Amazing Online Shtar Harsha’ah Form from the cRc
March 19, 2020
Shabbat Without Shul: A Guide
March 19, 2020

Rav Herschel Schachter on Removing a Coronavirus Patient from a Respirator

March 19, 2020

I received a call today from the chair of a hospital Ethics Committee asking our position on a situation for which the hospital unfortunately feels a need to prepare: Would we permit the removal of a respirator from an end-of-life Coronavirus patient to be used by another patient whose life, in the opinion of the medical staff, could be saved?

I posed the question to Rav Schachter who responded in writing:
Click here for a PDF. 

Every legal system has a principle that the ends justify the means. The question however is, which ends and which means. If a woman is in labor and her husband is rushing her to the hospital at three o’clock in the morning on the highways where there are no other cars, the police will radio ahead to let the husband pass through all the red lights so that the woman would arrive in the hospital on time. The halacha considers the mitzvah of “v’chai bohem” (the mitzvah of pikuach nefoshosh) of supreme importance and it takes precedence over almost all of the other mitzvos in the Torah. Sick or elderly people whose life might possibly be endangered by fasting on Yom Kippur are required to eat. Likewise, if one’s life may be in danger we all know that we must violate Shabbos by driving to the hospital even if there is only a sefek sefeka of a sakonah and even though driving a car on Shabbos constitutes a melocha d’oraisa.

The halacha however, has three exceptions to the rule where pikuach nefesh does not take precedence. One of the three is murder. We may not kill one person in order to save the life of another person. We may not make calculations that the life of one individual is more valuable than the life of another individual (see Mishnah end of seventh chapter of Oholos and see Gemorah Pesochim 25B). Even if one individual is on a respirator and his chances for survival are very slim, and even if he survives he will not live that many added years, and another person is in need of the respirator whose chances of survival are much better and will probably live many more years, the halacha declares that we have no right to make such calculations. Even if the individual on the respirator is a goses, the din is still the same. One who kills a goses b’yidei shomayim, is given the death penalty (Sanhedrin 78A).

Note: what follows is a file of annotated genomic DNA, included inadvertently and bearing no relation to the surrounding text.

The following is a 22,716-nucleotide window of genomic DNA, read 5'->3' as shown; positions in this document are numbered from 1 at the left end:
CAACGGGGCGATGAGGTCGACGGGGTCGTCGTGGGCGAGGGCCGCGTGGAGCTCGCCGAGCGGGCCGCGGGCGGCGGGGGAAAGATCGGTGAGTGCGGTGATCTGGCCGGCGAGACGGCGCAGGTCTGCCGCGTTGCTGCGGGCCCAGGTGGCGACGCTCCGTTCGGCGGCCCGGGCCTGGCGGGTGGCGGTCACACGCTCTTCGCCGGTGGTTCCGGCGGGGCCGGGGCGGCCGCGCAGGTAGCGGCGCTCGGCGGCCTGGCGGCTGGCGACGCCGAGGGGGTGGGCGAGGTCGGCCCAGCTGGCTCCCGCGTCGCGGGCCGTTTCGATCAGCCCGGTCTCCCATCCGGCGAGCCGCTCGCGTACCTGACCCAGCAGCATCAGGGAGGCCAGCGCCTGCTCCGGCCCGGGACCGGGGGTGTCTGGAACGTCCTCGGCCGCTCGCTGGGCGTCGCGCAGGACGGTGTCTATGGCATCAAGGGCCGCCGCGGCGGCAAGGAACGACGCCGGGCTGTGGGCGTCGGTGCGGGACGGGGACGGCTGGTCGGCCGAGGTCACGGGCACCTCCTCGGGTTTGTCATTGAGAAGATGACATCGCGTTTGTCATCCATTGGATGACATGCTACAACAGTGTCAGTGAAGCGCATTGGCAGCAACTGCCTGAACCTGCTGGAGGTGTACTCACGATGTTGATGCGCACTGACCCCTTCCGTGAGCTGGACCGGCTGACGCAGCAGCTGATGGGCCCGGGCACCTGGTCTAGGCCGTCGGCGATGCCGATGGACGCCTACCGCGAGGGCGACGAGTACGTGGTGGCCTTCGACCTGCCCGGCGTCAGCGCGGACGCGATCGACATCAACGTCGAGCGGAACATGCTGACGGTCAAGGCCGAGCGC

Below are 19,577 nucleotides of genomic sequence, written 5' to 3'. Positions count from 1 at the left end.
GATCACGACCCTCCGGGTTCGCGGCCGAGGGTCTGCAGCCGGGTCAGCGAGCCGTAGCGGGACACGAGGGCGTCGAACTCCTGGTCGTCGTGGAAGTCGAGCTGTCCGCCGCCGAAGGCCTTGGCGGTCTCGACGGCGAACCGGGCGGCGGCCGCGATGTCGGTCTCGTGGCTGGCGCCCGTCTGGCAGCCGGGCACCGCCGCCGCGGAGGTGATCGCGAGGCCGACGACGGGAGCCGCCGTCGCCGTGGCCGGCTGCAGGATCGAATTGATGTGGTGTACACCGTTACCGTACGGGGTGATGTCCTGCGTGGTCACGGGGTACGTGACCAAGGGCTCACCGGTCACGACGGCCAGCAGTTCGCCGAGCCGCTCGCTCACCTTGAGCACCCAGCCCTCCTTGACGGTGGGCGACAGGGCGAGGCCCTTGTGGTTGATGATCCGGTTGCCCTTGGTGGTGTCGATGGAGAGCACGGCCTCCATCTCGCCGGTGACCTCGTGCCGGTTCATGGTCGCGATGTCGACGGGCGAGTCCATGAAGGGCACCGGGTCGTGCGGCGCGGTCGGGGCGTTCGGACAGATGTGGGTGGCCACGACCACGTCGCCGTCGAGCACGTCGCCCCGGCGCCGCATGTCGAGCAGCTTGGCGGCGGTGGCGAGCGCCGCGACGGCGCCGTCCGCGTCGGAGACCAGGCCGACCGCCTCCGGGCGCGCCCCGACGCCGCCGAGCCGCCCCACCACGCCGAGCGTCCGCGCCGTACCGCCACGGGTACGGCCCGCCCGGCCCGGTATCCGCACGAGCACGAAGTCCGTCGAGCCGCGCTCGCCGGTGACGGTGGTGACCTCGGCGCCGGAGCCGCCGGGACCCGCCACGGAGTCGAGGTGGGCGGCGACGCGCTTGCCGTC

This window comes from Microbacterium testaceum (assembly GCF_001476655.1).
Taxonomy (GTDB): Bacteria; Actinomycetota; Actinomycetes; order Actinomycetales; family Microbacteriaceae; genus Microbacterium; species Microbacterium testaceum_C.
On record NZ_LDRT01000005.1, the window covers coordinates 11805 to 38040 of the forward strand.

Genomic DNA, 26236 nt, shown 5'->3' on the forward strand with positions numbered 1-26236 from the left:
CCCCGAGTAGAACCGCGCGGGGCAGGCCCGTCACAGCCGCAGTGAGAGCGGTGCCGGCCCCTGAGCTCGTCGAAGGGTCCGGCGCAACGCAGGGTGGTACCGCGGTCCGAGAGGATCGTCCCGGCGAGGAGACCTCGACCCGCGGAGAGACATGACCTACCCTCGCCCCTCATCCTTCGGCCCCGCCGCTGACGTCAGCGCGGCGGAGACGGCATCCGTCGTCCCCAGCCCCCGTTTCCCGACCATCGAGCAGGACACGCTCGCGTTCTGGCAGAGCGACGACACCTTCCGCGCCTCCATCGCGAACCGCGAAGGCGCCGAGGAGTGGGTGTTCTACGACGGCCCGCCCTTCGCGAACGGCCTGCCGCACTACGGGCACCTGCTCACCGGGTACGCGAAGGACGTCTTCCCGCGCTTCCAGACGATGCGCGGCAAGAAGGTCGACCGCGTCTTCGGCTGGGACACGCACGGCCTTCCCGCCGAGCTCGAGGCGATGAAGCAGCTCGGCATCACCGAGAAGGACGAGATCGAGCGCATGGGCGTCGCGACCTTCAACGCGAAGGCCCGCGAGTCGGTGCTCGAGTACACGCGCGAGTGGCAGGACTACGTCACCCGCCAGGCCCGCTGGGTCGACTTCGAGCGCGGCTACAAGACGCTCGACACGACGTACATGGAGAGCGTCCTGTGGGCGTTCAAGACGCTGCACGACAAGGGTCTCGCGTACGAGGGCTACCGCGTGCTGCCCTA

The Rash in his commentary on the last Mishna in the eighth chapter of Terumos, quotes a passage from the Talmud Yerushalmi which has been codified both by the Rambam (Yisodei Ha’torah 5:5) and by the Shulchan Aruch ( Yoreh Deah 157:1 in the Ramoh). The Yerushalmi states that if murderers surround and capture the city and threaten to kill all the people in the city unless they will hand over on person whom they will kill, this is not permitted.  The Kesef Mishna in his commentary on the Rambam points out that this Yerushalmi is adding a chidush that even if the situation is such that at the end of the day, we will be saving more lives by killing the one person, the halacha still forbids this act of murder. Even if the murder is only in the form of Gram R’zicha, which would not deserve a death penalty, the halacha still does not permit it.

Mark Dratch
Mark Dratch
Rabbi Mark Dratch was appointed Executive Vice President of the RCA in September, 2012. In 2005, Rabbi Dratch founded JSafe: The Jewish Institute Supporting an Abuse Free Environment, an organization addressing issues of domestic violence, child abuse and institutional and professional improprieties in the Jewish community. He served as Instructor of Jewish Studies and Philosophy at the Isaac Breuer College of Yeshiva University from 2002-2012. Rabbi Dratch served as a pulpit rabbi for 22 years at Congregation Agudath Sholom, Stamford, CT; Shaarei Shomayim, Toronto; Kehillath Jesurun, New York, NY, and other pulpits. He served as both a Vice President and Treasurer of the RCA and a member of the Executive Board. He served as chair of Task Force on Rabbinic Improprieties, which worked to establish policies and guidelines for the RCA in dealing with allegations against one of its members, and was author of the Resolution on Rabbinic Improprieties. In addition to JSafe, Rabbi Dratch was involved in combatting abuse a member of the Leadership Council of the FaithTrust Institute, Seattle, WA, and is featured on a number of its training videos on issues of abuse in religious communities. He was a member of the Clergy Task Force of Jewish Women International and a member of the Editorial Board of the Journal of Abuse and Religion. He served as Camp Rabbi at Camp Morasha and was a member of the Board of the American Friends of Nishmat. Rabbi Dratch served as the Orthodox Union's "Webbe Rebbe," answering “Ask the Rabbi” questions posed through their website. He has published many articles in scholarly, rabbinic and popular journals in English and Hebrew. Rabbi Dratch is a graduate of Yeshiva University (1979), its Ferkauf Graduate School (Jewish Education), Rabbi Isaac Elchanan Theological Seminary (semicha) (1982), and Wurzweiler School of Social Work (MSW). He is married to Rachel Levitt Klein and is the proud father of four children, four stepchildren, and a grandfather of one.

Leave a Reply